By Robinson Meyer : theatlantic – excerpt
The start-up Running Tide wants to use kelp buoys to fight climate change. The plan might not work, but it’s still a preview of our climate future.
Last month, somewhere off the coast of Maine, a small group of researchers and engineers released a series of tiny, floating objects into the water. The team called them “buoys,” but they looked more like a packet of uncooked ramen noodles glued to a green party streamer than anything of the navigational or weather-observing variety. These odd jellyfish had one role in life: to go away and never be seen again. With any luck, their successors would soon be released into the open ocean, where they would float away, absorb a small amount of carbon from the atmosphere, then sink to the bottom of the seafloor, where their residue would remain for thousands of years.
That is not only the goal. That is also the business model. The team worked for Running Tide, a Portland, Maine–based start-up that claims it can remove carbon dioxide from the ocean and atmosphere through the magic of kelp. Running Tide is one of a series of carbon-removal companies that have burst onto the market over the past few years with the hope of whisking heat-trapping pollution out of the atmosphere and locking it away for centuries. The most famous companies, such as Switzerland’s Climeworks or Canada’s Carbon Engineering, perform direct air capture, using common industrial processes to chemically clean carbon from the air. But this is not the only approach: Some firms have tried to store carbon in stone or concrete; others have tried to accelerate the rock-weathering process that normally takes thousands of years…(more)
By Cameron Rebosio : Almanac – excerpt
An initiative proposed by local group Menlo Balance seeks to make rezoning single-family neighborhoods in Menlo Park require a vote at the ballot box, but critics say that it’s trying to fend off a threat that doesn’t exist.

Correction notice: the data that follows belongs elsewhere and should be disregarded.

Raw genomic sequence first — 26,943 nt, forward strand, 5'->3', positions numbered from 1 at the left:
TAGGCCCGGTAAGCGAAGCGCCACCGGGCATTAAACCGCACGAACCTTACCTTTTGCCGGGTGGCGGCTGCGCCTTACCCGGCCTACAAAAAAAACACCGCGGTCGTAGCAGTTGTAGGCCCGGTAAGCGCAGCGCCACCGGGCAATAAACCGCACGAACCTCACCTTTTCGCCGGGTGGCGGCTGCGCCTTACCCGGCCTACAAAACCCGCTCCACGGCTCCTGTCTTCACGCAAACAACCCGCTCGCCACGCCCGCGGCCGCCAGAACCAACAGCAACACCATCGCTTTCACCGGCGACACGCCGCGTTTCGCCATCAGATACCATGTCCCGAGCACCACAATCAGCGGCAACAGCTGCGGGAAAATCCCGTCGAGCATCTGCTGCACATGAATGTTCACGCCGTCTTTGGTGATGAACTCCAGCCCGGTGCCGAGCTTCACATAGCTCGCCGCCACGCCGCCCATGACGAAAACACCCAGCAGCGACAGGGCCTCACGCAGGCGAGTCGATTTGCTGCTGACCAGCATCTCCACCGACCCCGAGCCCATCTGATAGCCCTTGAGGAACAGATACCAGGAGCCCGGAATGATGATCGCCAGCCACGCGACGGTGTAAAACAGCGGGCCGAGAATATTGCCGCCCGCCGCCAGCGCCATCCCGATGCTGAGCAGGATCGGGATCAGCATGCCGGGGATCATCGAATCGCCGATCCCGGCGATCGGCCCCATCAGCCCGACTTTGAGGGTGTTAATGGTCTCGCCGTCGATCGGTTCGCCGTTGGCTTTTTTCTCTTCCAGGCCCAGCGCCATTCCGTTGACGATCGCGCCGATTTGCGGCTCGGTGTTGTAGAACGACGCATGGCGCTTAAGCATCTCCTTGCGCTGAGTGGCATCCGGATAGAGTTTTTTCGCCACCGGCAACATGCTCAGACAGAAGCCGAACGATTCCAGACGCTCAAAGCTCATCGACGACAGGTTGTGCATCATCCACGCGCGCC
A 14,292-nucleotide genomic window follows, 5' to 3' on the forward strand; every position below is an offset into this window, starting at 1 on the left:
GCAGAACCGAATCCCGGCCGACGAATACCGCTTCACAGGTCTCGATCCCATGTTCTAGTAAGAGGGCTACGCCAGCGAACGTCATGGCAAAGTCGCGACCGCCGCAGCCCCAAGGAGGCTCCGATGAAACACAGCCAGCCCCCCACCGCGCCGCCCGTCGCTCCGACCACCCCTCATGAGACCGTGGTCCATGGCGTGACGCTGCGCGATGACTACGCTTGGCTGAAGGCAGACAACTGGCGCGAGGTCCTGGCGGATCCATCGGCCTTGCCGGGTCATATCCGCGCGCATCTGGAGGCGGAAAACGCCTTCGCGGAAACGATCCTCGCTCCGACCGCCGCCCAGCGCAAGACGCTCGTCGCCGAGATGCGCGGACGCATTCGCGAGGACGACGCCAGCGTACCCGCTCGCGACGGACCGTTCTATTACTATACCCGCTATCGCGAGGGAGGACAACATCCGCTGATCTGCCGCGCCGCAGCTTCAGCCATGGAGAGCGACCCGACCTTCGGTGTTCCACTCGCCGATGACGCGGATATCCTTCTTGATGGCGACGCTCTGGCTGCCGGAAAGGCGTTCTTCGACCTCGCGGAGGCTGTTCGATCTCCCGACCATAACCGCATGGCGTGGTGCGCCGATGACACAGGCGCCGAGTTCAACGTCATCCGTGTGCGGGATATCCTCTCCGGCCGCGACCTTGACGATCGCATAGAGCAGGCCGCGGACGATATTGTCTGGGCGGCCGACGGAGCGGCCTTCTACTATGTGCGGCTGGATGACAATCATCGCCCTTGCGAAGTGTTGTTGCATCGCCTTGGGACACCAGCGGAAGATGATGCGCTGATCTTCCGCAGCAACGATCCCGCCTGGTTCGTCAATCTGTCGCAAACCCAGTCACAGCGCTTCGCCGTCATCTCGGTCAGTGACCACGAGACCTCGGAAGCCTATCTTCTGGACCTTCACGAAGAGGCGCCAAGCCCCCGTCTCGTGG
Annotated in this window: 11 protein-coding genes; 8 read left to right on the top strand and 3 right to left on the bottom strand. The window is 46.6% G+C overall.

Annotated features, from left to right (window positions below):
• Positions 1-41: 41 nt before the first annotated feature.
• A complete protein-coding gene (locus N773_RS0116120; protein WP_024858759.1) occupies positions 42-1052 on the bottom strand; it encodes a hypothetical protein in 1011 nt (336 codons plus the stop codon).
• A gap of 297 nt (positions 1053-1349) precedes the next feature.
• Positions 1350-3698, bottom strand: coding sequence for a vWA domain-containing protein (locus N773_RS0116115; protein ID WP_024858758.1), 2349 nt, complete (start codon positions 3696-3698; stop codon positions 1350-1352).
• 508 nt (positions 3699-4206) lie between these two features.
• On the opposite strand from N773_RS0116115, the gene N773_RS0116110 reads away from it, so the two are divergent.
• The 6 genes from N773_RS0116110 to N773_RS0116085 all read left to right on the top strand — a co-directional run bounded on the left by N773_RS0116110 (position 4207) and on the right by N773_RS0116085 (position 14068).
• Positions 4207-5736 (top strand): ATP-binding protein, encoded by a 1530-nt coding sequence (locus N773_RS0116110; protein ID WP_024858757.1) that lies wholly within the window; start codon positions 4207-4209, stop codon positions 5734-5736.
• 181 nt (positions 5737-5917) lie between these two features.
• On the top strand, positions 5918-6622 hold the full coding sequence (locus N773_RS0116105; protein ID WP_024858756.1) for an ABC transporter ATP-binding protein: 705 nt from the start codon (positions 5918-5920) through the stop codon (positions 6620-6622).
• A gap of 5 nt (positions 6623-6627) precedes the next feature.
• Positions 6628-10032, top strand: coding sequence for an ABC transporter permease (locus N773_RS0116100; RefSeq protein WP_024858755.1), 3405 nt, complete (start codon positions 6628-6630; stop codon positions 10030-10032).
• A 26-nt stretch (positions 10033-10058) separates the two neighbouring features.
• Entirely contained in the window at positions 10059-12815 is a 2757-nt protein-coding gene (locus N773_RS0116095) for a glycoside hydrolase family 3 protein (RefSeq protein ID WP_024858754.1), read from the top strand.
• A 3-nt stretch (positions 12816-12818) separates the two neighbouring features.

Menlo Balance was founded by residents Nicole Chessari and Tim Yaeger to pass an initiative restricting the redesignation of single-family residential zones in the city. The group gathered 3,000 signatures in just three weeks in order to qualify it to be on the ballot in Menlo Park this year…(more)
California communities, threatened by new state laws have turned to ballot initiatives and lawsuits this year in an effort to push back against the state legislation passed last year to remove single family zoning, overturning what many believe to be the state constitutional right of local communities cities to determine local zoning needs of their communities. The state is pushing for more density and less cars at a time when the state is reeling from blackouts, threatened water rationing for he current population. Voters are fast losing faith in the government. A lot of politicians are dropping out so this is the time for new talent to surface. The results of lawsuits and ballot initiatives could be pivotal.
The need for the aggressive housing polities to meet the housing demand is being questioned on a number of levels:
Independent analysis by Gab Layton of the Embarcadero Institute, determined the that methodology used by the Department of Housing and Community Development (HCD) YIMBY, Sacramento politicians, and Governor Newsom had resulted in double counting.
California Alliance of Local Electeds (CALA), convinced Senators Portatino and Glazer among others in Sacramento to joined forces with pubic citizens questioning the RHNA numbers and their actions resulted in an audit by Michel S. Tilden, the Acting State Controller
The Controller found major problems with the RHNA process that were widely reported by the press. These reports are being used as evidence in the cases that are being filed agains the anti single family housing bills.
California State Auditor Releases Scathing Report on RHNA Process, Report Finds Housing Goals are Not Supported by Evidence
The real test will come when the authors of the bills next run for office.
By Miller Starr Regalia : jdsupra – excerpt
On May 25, 2022, the League of California Cities (“League”) and California State Association of Counties (“CSAC”) filed a 10-page letter with the California Supreme Court requesting it to depublish the First District Court of Appeal’s recent decision in Save the Hill Group v. City of Livermore, Case No. A161573 (my April 4, 2022 post on which can be found here).
The depublication request letter argues that the First District’s opinion improperly conflates CEQA rules governing an EIR’s “no project” alternative’s assumptions and analysis with those governing an agency’s findings that alternatives are infeasible, and also implicitly incorrectly concludes that an agency can’t reject the no project alternative for failure to meet project objectives. The League/CSAC letter, which can be found here, further argues that the opinion: will cause agencies to prematurely reject alternatives in the DEIR and improperly “pre-commit” to projects in violation of Save Tara; fails to apply the substantial evidence standard (to what the Court analyzed as an informational sufficiency challenge); and “ignores the realities of modern housing law” in suggesting the City could amend its residential zoning to accommodate open space preservation.